In the decades since Watergate, many of the 1970s good-government statutes have been rolled back. The independent counsel statute expired in 1999. Court rulings eroded campaign financing restrictions. Surveillance soared after the 9/11 terrorist attacks. Trump fired numerous inspectors general with no legal ramification. And when it came time to investigate Trump and his campaign, it was up to the attorney general to appoint a special counsel — exactly what Holtzman wanted to avoid.

“If you forget history, you pay a terrible price,” she said.

Inevitably, though, the years make Watergate’s lessons distant. The fault-lines become muddied. The story we tell ourselves is fuzzier. U.S. history textbooks are vague about the details.

“Watergate as the great right-and-wrong drama of one generation’s time I think has faded,” Farrell said.

And Trump can exploit that.

“Does our pretty primitive grasp of history allow manipulation of that history? Yes, it absolutely does,” said Michael Schudson, a Columbia Journalism School professor who wrote a 1992 book, “Watergate in American Memory.”

Trump, his lawyers and his supporters don’t even have to tell their own clear story about Watergate to have an impact. The insinuations that Nixon “may” have been guilty, or that Nixon only left office because he chose to quit, “injects this element of doubt,” said Matthew Dallek, the political historian, spurring suspicions “that there are conspiracies everywhere to take powerful people down.” That’s a narrative Trump eagerly flames when confronted with many allegations — from charges of sexual assault to criticism of his coronavirus response.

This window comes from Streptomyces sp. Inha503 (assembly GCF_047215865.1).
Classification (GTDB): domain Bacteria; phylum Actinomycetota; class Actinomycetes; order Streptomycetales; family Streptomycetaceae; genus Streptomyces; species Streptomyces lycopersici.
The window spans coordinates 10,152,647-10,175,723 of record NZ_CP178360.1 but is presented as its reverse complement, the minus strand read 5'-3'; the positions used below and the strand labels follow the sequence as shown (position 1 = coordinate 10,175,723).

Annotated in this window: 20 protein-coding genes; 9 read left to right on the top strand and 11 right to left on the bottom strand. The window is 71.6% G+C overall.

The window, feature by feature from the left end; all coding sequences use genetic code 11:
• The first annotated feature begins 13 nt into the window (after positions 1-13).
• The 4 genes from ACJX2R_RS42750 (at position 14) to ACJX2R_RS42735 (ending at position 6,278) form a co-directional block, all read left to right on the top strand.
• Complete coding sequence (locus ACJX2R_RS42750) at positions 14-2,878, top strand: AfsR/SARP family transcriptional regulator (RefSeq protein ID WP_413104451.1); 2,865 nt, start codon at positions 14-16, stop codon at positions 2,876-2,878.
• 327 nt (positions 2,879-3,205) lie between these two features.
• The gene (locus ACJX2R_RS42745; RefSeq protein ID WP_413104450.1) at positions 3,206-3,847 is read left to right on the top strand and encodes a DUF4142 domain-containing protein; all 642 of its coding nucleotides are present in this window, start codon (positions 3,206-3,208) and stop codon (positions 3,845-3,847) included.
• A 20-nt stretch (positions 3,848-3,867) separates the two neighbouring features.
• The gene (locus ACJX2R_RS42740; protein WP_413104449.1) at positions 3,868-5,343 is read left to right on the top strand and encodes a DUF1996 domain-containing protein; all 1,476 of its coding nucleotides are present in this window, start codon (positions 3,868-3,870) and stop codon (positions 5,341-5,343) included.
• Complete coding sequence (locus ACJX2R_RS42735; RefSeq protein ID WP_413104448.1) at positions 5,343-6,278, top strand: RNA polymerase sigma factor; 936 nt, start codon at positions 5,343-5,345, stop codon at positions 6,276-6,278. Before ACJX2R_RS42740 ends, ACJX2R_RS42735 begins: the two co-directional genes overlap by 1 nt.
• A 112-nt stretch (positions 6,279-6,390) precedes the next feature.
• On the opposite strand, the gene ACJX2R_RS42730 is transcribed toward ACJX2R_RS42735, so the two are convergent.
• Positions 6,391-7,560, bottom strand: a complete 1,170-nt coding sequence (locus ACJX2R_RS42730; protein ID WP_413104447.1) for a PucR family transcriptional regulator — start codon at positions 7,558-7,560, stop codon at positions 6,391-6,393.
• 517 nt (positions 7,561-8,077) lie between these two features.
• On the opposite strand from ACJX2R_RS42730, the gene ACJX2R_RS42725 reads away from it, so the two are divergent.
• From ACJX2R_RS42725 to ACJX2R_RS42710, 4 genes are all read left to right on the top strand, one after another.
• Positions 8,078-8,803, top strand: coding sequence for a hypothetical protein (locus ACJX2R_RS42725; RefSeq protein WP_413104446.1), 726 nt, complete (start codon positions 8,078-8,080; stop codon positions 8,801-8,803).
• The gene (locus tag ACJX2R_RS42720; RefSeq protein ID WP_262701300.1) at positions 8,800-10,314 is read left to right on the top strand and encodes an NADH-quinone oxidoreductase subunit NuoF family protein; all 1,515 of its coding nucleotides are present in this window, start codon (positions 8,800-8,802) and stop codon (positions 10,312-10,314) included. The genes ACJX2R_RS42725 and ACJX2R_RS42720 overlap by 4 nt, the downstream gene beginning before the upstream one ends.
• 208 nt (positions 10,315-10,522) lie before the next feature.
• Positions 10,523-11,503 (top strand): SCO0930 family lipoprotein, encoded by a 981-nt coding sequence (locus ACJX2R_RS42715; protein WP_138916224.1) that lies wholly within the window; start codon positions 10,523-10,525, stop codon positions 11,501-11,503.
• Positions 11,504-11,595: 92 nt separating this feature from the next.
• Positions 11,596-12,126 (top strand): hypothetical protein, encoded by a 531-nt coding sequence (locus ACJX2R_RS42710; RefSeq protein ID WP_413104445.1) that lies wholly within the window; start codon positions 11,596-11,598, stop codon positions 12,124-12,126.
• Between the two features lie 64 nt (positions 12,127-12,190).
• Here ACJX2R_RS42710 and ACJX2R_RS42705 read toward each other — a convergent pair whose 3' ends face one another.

And if everything is “worse than Watergate,” Watergate becomes run-of-the-mill political intrigue, not the archetype of presidential corruption. It creates, Dallek said, “a kind of numbing effect.” A numbing effect Trump can use to normalize his own behavior, his critics argue.

“Truth doesn’t matter, what matters is the narrative,” Gerhardt said. “It’s much more important what people believe than what they know.”

A changing Watergate narrative creates opportunities. Opportunities for lawyers to challenge Watergate’s legal principles, as Trump’s lawyers have done, arguing the president doesn’t have to respond to subpoenas or submit to investigations. Opportunities for a president to morph already eroding post-Watergate norms, as Trump has done, attempting to bypass Congress on funding for a border wall, opining about DOJ cases involving his allies, authorizing the assassination of an Iranian commander without telling Congress.

And on and on and on.

The future Watergate story

Trump will not be president forever. His take on Watergate will recede.

Then what?

Those on the frontlines of Watergate insist the event has durability. Decades later, Nixon’s misdeeds are not factually in dispute, the loosening of post-Watergate oversight laws is not permanent, the famous court rulings of the era have been challenged but not completely upended.

If anything, they argue Trump’s time in office has spurred renewed interest in the kinds of anti-corruption laws that were passed after Watergate. They see a future that includes a resurgent Congress passing bills to prohibit some of Trump’s actions — punishing inspectors general, redirecting congressionally approved funds — the way a post-Watergate Congress moved to forbid some of Nixon’s behavior.

“He’s going to weaken the presidency,” Dean said, “not strengthen it.”